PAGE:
work- days don't afford San Francisco Police Chief Heather
Fong (M.S.W., '88) much free time. Dewayne Tully,
who works in the department's public affairs office, confirms this:
"I have never seen the chief's car out of its place in the
garage." But the SFSU alumna, a self described homebody, says she
gets her "head out of work" by taking long walks with her
dog and enjoying quiet dinners with friends and family.
Born and raised in Chinatown, Fong, who is fluent in Cantonese, was drawn
to a police career as a way to use her language skills and work with the
Fong worked as a cadet while she pursued her undergraduate degree in government
at the University of San Francisco. Although cadets are more likely to
be making copies than chasing bad guys, senior officers entrusted her
with a few assignments in the field.
Fong played a major part in tracking down criminals in the infamous Golden
Dragon Massacre that took place in Chinatown in 1977. She was called in
to translate taped statements made in Chinese by suspects and witnesses
connected to the gang-related crime.
Police Chief Fred Lau (B.A., '97), then
a member of the department's gang task force, remembers the young
cadet as poised and professional. Having watched Fong rise through the
ranks, he says, "Every job she's done, she's done very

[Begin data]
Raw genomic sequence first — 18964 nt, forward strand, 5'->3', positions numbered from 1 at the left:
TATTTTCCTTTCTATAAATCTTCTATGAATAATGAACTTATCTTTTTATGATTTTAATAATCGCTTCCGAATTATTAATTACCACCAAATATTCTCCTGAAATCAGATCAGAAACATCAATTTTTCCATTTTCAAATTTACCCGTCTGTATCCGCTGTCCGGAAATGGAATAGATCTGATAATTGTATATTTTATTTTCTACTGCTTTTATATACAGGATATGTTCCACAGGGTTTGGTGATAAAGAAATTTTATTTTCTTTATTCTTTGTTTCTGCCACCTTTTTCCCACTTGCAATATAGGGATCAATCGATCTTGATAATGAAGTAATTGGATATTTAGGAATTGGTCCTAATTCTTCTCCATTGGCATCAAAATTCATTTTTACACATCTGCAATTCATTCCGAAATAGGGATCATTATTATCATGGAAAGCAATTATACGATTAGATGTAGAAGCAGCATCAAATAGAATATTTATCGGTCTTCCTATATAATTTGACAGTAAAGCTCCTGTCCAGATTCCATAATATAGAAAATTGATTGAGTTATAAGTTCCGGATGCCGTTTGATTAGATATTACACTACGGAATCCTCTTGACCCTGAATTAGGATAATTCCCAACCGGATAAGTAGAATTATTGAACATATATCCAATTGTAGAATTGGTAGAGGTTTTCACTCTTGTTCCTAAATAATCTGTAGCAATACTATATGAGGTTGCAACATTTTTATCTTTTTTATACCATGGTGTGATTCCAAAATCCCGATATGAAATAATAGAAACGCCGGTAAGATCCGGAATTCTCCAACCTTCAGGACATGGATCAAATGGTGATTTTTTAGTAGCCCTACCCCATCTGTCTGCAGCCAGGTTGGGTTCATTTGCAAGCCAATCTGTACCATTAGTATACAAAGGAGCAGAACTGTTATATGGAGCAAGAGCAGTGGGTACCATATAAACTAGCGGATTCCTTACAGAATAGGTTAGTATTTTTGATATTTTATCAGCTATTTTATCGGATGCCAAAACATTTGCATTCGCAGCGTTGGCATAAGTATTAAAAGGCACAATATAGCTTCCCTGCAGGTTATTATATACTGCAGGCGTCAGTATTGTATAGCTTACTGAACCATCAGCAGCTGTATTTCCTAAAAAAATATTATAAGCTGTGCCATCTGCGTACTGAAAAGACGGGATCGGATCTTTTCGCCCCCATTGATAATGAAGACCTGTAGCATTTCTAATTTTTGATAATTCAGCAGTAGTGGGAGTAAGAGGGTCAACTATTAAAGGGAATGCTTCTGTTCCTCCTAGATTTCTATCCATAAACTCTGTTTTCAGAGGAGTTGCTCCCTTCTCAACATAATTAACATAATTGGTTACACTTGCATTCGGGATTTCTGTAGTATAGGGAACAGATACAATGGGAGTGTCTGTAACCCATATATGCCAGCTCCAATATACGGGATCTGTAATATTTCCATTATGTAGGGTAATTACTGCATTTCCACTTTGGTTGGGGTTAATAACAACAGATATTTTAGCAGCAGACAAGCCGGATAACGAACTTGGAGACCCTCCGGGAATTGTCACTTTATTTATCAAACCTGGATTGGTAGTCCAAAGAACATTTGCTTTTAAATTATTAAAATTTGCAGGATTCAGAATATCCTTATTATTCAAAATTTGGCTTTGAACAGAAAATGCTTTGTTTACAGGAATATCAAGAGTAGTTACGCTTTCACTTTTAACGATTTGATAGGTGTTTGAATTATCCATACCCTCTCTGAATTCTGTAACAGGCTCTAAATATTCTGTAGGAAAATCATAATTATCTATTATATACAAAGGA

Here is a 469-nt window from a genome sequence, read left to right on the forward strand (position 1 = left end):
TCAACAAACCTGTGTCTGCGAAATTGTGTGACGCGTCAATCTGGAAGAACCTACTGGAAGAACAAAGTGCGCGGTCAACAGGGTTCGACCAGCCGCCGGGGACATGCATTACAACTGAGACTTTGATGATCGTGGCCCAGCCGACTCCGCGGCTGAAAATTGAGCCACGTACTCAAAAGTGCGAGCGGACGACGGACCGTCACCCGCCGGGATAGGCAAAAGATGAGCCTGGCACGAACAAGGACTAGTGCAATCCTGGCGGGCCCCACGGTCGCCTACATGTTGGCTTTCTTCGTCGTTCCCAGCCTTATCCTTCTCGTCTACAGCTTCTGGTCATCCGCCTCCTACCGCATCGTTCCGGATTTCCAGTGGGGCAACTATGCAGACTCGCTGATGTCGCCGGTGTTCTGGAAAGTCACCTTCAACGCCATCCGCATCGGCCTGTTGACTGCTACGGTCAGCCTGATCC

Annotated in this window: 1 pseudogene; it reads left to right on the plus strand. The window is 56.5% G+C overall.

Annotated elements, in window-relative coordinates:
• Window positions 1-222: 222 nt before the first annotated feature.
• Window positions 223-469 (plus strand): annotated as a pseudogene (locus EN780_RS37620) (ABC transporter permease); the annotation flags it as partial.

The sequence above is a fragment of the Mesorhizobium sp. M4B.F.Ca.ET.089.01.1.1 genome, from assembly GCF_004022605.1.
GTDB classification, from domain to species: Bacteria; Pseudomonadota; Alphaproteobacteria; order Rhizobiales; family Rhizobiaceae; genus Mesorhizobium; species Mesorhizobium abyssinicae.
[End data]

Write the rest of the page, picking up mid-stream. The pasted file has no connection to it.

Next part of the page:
The city's first female police chief was one of the first three
women promoted to captain, the second woman to head a police station,
and, in 1979, the youngest officer and first woman to win the Officer
of the Year award. An assignment in the juvenile division led her to San
Francisco State in 1983. Her master's degree in social work, she
says, gave her greater understanding of the issues she was up against
as a child abuse investigator.
Deputy Chief Antonio Parra, who was trained by Fong at the police academy
24 years ago and now works closely with her, says, "She is just
a very, very compassionate person -- to victims of crime, to the unfortunate
homeless, to the mentally ill. She brings a personal touch to everything
Her new job is the toughest yet.
In January, San Francisco Mayor Gavin Newsom vowed to bring new leadership
to a police department still reeling from the scandal surrounding the
alleged cover up of a 2002 street fight involving several off-duty officers.
After three months as acting chief, Fong's exemplary record won
her the job.
The chief's job is a "pretty awesome" one, Lau says.
"She's got to really bring the department back to stable footing,
but if anyone can do it, she can."